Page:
An Indian pilot who became the face of escalating conflict in South Asia was on Friday handed over to Indian authorities by Pakistan at the Wagah border crossing, officials and local media reported.

Wing Commander Abhinandan Varthaman was held in Pakistan after his aircraft was downed on Wednesday in a dogfight between Indian and Pakistani jets along the disputed border with Kashmir.

A day later, Pakistani Prime Minister Imran Khan announced his release in a widely-hailed gesture of goodwill.

“The captured Indian Air Force Wing Commander Abhinandan Varthaman has been returned to India today. He was arrested when his military jet MIG-21 crashed in Azad Jammu & Kashmir after being shot down by Pakistan Air Force for violating Pakistani airspace on February 27, 2019,” Pakistan’s Foreign Ministry said in a statement.

“While in captivity, he was treated with dignity and in line with international law. Prime Minister of Pakistan Mr. Imran Khan announced his return as a goodwill gesture aimed at de-escalating rising tensions with India,” the statement added.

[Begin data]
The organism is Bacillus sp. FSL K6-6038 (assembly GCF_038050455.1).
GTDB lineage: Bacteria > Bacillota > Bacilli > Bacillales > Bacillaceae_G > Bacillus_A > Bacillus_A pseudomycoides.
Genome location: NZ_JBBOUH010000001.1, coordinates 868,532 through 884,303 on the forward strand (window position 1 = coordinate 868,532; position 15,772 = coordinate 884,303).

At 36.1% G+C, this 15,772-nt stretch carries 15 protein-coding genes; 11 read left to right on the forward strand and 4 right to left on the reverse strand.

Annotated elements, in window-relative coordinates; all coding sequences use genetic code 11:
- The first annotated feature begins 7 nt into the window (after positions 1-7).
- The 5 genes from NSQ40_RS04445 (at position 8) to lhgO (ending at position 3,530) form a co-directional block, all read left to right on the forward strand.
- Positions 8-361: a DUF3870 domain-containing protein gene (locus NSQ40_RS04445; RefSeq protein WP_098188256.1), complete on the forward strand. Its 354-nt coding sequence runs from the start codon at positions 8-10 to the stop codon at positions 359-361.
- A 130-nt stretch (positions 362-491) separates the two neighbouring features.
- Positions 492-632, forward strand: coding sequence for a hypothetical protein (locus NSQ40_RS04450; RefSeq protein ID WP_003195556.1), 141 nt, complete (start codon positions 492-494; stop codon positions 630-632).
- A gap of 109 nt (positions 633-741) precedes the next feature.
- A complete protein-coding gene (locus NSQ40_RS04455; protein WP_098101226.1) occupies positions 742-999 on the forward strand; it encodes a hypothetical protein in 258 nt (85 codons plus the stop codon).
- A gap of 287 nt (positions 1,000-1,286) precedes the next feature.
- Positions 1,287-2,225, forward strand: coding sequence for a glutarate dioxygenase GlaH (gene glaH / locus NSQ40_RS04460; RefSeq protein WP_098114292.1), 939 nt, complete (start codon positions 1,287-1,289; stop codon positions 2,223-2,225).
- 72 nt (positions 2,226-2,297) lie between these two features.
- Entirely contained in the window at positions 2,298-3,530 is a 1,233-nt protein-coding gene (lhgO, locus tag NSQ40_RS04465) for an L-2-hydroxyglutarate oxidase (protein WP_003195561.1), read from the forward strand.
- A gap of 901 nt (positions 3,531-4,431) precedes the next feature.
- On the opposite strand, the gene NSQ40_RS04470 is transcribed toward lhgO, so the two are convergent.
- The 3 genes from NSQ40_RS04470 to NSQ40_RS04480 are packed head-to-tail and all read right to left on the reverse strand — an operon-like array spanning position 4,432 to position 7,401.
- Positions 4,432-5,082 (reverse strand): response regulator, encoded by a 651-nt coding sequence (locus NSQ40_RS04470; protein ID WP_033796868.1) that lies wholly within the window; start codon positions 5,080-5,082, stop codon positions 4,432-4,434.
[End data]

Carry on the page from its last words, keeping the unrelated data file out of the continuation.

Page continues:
According to NDTV, an Indian broadcaster, Indian Air Vice Marshal RGK Kapoor spoke to media at the Wagah border and said: "As per Standing Operating procedure of the Indian Air Force, he [Abinandan] will now be taken for a detailed medical checkup. This checkup is mandated particularly because the officer has had to eject from an aeroplane which would have put his entire body under great stress. IAF [Indian Air Force] is happy to have Abhinandan back."

Indian Prime Minister Narendra Modi paid homage to the pilot in a Twitter post.

“Welcome Home Wing Commander Abhinandan! The nation is proud of your exemplary courage. Our armed forces are an inspiration for 130 crore Indians,” Modi said.

Meanwhile, Indian State Minister for External Affairs Vijay Kumar Singh welcomed the Indian pilot upon his return.

"Welcome back soldier. You have made us all very proud. I salute your valor, courage, conviction, calmness and selflessness," Singh said in a Twitter post.

Tensions between the two nuclear armed-neighbors escalated following a suicide bombing in Indian-administered Kashmir in mid-February that left more than 40 Indian troops dead.

The attack was claimed by Jaish-e-Mohammed (JEM), a militant group that Pakistan has banned since 2002 but is accused by India of providing sanctuary to.

The two South Asian nations have fought three wars in 1948, 1965 and 1971 -- two of them over Kashmir -- since they were partitioned in 1947.